Shami Chakrabarti has criticised the BBC live on air, claiming the broadcaster allowed a far-right group leader to be “left essentially unchallenged” while talking about the Christchurch mosque attacks.
The shadow attorney general was speaking on BBC One’s The Andrew Marr Show on Sunday about how the internet cannot “continue to be an ungoverned space”.
She said mainstream media and “political actors” such as herself had a responsibility to be careful about “the tone of our discourse”, and questioned why broadcast and print media should have such different standards to “new media”.
Baroness Chakrabarti said: “I know there’s been a lot of controversy about a Newsnight piece that went out on Friday, the day of the massacre, where an extreme far-right voice was left essentially unchallenged.
“I think we all need to reflect on editorial decisions that we make and also on the tone of our discourse about things like ‘culture wars’ and ‘invaders’ and immigration, this othering of minorities.”
The senior Labour politician was referring to the leader of Generation Identity’s UK branch, Benjamin Jones, who was invited on the show to discuss the murders of 49 people at mosques in Christchurch, New Zealand, that same day. The number of victims has since risen to 50.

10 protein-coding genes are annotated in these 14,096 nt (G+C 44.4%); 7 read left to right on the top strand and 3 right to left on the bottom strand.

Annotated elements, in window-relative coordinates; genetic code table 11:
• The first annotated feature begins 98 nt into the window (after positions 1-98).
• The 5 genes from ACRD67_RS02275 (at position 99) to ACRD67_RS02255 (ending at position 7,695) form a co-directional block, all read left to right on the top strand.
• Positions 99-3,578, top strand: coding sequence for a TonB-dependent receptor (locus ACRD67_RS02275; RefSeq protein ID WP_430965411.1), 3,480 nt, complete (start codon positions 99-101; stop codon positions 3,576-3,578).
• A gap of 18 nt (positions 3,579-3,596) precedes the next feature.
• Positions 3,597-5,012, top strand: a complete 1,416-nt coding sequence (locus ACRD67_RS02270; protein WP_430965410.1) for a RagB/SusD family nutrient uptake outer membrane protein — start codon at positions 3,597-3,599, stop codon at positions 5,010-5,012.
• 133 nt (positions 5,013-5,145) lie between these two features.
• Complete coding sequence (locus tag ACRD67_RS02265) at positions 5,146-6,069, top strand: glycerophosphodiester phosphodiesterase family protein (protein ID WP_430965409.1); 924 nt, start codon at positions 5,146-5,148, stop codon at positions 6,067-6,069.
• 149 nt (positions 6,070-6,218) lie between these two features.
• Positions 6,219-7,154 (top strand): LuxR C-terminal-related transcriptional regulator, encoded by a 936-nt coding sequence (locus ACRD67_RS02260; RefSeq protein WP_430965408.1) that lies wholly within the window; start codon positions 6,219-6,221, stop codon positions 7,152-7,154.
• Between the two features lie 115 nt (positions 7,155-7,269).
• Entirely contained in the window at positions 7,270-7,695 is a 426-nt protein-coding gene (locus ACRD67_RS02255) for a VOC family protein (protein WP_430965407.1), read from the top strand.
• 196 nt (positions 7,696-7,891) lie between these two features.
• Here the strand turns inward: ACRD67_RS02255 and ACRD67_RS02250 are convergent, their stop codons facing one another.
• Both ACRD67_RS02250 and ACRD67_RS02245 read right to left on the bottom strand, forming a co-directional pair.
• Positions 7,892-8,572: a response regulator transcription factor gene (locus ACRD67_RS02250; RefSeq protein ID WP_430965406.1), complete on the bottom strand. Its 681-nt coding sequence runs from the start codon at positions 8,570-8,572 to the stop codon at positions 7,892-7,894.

The interview with the guest sparked outrage among many, and anti-racism campaigners accused the BBC of providing “a platform to racist hate”.
Nick Lowles, chief executive of anti-racism group Hope Not Hate, described the interview as “despicable” and called on the broadcaster to “apologise for the offence many people felt”.
The organisation, which monitors extremism, added: “The fact that Newsnight invited Generation Identity on to discuss the Christchurch terrorist attack, which was inspired in part by GI propaganda, shows the BBC has learned nothing from its elevation of Anjem Choudary before the 7/7 attacks.”
The programme repeatedly gave airtime to Choudary, who was jailed for more than five years in 2016 for supporting Isis.
A spokesperson for Newsnight said: “It is important we examine and challenge ideologies that drive hate crimes in a wider context, whether they have been distorted, and the connection they may have with any European or UK groups.”
Richard Watson, the BBC journalist who spoke to Mr Jones, introduced the interview by saying Generation Identity “uses similar arguments” to those found in a self-styled manifesto published by Christchurch shooting suspect Brenton Tarrant.
Mr Tarrant’s main justification for the attack was the white genocide conspiracy theory, which claims that white people are being “replaced” by non-whites in western nations.
Generation Identity, a pan-European white nationalist movement, has propagated similar scare stories using tactics such as protests, publicity stunts and social media campaigns.
Last year the group was permanently banned from Facebook for breaching the social media site’s policies on extremist content.
The Independent has contacted the BBC for further comment.
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